Ramen. Yep.

I can’t recall if I’ve professed my ridiculous affinity for sushi previously (let’s just assume yes, or at least assume me bringing it up is professing enough). I adore all the various textures and flavours of fresh sashimi (though FYI, stick to salmon in low-end places-they’re probably not moving as much eel or somesuch), all the various topped rolls, and the staple negiri sushi. I’m also aware this merely a facet of Japanese cuisine, and I like extending my culinary horizons bit by bit, so when I was made aware of a decent Ramen joint near Yonge & Dundas Square (Toronto’s Times Square in the making-give it another decade or two), I needed to hit it up (though from what I’ve read/been told, ramen is based on chinese noodle soups of a similar nature, and these also share a lot in common with Korean soups as well).

So, Kenzo Ramen, my first impression was sheer excitement at seeing the exterior sign (my initial visit was during a downpour, so imminent shelter warmed my soul a tad), but this was tamped down slightly when we went inside; the interior is fairly typical of cheap ethnic restaurants of varying flavours, but the chairs were those awful things you expect to see in a library somewhere-low backed and upholstered in what looks to be old carpet samples, with those horribly lacquered legs that look like they have a half inch of varnish on them. It gave the place somewhat of a hasty, thrown together look. That’s fine. When it’s around $15 for a pop and a half-bucket of soup, I’m not going to be letting the decor affect my opinion too readily.

Taking NOW weekly’s advice, I tried the King of Kings Ramen, and it sure as hell delivered.  It has an array of toppings adorning its crown (5, according to the menu!)-a few slices of pork, nicely cooked, and fairly tender, a kamaboko fishcake (with the naruto swirl. It tastes like pressed ham), a soft-boiled egg (the center is gooey, it was awesome), scallions, and some seaweed.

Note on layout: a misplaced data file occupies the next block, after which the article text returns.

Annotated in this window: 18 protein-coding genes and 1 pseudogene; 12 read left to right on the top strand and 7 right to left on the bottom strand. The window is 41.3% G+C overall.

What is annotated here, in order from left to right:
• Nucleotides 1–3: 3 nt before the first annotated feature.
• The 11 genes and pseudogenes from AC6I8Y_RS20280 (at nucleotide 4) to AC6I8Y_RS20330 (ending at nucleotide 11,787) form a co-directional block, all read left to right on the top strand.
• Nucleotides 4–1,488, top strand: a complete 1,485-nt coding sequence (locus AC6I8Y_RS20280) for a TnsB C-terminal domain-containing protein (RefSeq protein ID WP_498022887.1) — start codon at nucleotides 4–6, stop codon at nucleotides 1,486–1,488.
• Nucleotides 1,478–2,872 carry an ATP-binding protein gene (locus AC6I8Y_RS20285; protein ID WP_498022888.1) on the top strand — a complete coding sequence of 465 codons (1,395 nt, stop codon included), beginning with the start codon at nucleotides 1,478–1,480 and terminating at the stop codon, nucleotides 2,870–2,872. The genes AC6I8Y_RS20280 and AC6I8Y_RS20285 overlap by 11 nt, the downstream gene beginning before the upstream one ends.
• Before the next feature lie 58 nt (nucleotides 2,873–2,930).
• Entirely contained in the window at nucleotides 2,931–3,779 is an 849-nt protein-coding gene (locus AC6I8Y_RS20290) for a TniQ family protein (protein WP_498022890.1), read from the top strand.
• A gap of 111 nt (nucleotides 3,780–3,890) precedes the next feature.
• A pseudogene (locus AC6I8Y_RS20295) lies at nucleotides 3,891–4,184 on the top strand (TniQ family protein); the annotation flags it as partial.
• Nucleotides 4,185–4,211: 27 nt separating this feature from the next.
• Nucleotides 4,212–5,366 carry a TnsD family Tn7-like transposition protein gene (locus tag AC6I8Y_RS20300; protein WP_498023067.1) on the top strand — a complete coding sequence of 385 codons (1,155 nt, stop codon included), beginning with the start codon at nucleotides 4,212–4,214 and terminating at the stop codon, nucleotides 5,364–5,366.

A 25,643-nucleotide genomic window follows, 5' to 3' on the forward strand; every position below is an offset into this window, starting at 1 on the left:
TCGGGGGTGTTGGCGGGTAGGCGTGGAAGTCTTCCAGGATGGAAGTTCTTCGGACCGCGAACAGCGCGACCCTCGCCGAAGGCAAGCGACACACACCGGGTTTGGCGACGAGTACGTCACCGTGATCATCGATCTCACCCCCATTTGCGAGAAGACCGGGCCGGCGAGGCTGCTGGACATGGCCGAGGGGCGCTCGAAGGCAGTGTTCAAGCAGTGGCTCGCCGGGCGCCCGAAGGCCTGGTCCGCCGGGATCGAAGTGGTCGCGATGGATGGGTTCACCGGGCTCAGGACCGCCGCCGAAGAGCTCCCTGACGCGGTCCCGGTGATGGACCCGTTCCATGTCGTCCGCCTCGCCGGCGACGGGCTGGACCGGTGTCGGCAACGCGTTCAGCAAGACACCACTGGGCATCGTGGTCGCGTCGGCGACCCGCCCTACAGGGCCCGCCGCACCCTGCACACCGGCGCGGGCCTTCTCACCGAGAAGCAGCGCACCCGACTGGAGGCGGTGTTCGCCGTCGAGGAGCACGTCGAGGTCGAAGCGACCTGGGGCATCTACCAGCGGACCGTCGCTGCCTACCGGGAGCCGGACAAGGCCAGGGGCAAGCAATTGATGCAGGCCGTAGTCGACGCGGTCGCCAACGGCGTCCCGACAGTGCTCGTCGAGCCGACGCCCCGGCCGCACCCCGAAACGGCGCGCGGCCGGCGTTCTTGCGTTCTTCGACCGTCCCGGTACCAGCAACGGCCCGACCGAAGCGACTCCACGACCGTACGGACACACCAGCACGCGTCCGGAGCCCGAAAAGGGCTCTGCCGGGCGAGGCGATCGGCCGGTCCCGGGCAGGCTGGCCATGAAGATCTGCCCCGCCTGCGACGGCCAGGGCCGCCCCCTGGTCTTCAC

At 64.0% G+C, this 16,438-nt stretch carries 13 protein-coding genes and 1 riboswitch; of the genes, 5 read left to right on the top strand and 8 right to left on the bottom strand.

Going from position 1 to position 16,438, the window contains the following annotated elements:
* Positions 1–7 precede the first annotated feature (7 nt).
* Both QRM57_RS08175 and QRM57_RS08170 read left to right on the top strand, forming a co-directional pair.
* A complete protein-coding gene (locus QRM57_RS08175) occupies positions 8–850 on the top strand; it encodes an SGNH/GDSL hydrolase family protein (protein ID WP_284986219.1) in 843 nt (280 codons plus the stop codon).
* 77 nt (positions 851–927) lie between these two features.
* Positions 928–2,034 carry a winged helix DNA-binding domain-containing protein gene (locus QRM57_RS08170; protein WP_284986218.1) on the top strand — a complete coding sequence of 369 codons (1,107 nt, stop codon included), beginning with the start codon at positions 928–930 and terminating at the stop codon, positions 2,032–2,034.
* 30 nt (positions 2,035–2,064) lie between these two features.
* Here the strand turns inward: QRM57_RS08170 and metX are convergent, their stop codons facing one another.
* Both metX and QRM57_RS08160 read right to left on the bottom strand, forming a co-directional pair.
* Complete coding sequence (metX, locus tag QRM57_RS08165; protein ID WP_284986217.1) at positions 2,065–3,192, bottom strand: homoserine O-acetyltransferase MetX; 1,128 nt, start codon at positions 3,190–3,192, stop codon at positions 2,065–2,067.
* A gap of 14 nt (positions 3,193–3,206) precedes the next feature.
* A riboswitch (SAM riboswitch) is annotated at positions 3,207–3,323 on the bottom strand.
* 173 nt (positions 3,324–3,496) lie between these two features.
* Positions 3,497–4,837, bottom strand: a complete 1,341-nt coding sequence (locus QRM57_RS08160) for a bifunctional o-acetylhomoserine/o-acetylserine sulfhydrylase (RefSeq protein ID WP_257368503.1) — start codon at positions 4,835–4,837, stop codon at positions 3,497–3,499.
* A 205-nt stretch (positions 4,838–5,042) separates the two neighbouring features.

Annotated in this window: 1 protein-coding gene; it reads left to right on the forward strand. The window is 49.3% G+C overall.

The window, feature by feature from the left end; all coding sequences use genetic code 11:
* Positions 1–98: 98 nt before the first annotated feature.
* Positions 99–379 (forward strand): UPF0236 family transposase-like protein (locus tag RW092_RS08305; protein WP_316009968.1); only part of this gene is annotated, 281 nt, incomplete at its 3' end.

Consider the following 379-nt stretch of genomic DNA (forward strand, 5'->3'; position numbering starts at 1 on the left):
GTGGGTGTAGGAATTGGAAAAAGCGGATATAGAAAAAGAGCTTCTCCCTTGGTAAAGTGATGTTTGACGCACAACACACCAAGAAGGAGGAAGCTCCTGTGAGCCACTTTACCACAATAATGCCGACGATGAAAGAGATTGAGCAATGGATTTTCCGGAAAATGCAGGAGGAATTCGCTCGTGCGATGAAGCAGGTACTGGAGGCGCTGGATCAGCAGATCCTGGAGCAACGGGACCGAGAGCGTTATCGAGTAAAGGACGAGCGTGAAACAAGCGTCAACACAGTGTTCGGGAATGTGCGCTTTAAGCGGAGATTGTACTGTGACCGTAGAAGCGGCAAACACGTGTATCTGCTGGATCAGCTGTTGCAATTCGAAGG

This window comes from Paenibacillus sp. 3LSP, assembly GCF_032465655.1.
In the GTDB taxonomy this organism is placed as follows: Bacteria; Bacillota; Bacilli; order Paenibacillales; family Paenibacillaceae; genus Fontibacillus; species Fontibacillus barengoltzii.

It's 5am, and this image still makes me want more, right now!

The toppings are merely a little treat to snack on during your trek to the bottom of the bowl (comparable to the ones you get at Thai places-seems like a litre of liquid or more), as the true star of the show is the broth. Spicy, sweet, savoury, the broth has a nice array of flavours too it that mingle and linger on your tongue. It’s one of those piquant dishes though, where the heat seems almost negligible with your first slurp, and slowly builds up until you realize you’re sweating. Not necessarily a bad thing, but it should be kept in mind by Spice Wimps.

You can almost smell it...

Lurking under the toppings in the broth are the noodles, which…are noodles. Sorry, not enough of a pasta fan to really care about elucidating further about them. They were noodley and I ate them. There were also sprouts, which I adore, mushrooms…which I don’t adore, and some sort of strange black rubbery thing that may have been another variety of mushroom, or may have been the hide of some alien creature known only the waters of Japan. Those last two ingredients were avoided (and possibly shared with more willing recipients at the table with me. Well, the black things were just discarded entirely).

Same dish, different visit. Colour difference is do to lighting

Now, given my last post (quite a while back, jeez) was all about the woes of service, what was it like here? Well, the first visit was around 50 minutes before close, and was fairly prompt and pleasant enough, though I was a little miffed when with nearly 20 minutes to go, our bill was handed to us, and we were told to come pay as soon as possible as they closed promptly at 10…so when 2 different couples were sat by the hostess at 9:55…yeah. The waiter was admittedly quite brusque with them, but I still found it slightly at odds with the notion that the door would be locked behind us at 10:00.

My second visit was at lunch a few days later (and where the much better shots of the food come from, thanks, Natural Lighting!), and again, I had the KoK ramen. It was still delicious. The afternoon waiter was a lot more laid back, but still managed to bring our bill when we seemed to have idled for a few minutes, but didn’t really pester us about it, so it was more of a convenience to pay at our leisure.

I need some sort of small baby to sit next to this, to demonstrate the scale of the bowl...

Both times, I actually managed to only make it through around 3/4ths of the soup-whether leaving broth or sprouts and errata veggies behind. This is a thoroughly hearty, filling meal in a small tub, and I don’t begrudge anyone who feels they’ve eaten their fill long before they hit the bottom.

I plan on returning again soon, but I may be daring and try more of the menu, as everything looks tasty.

Until next time.


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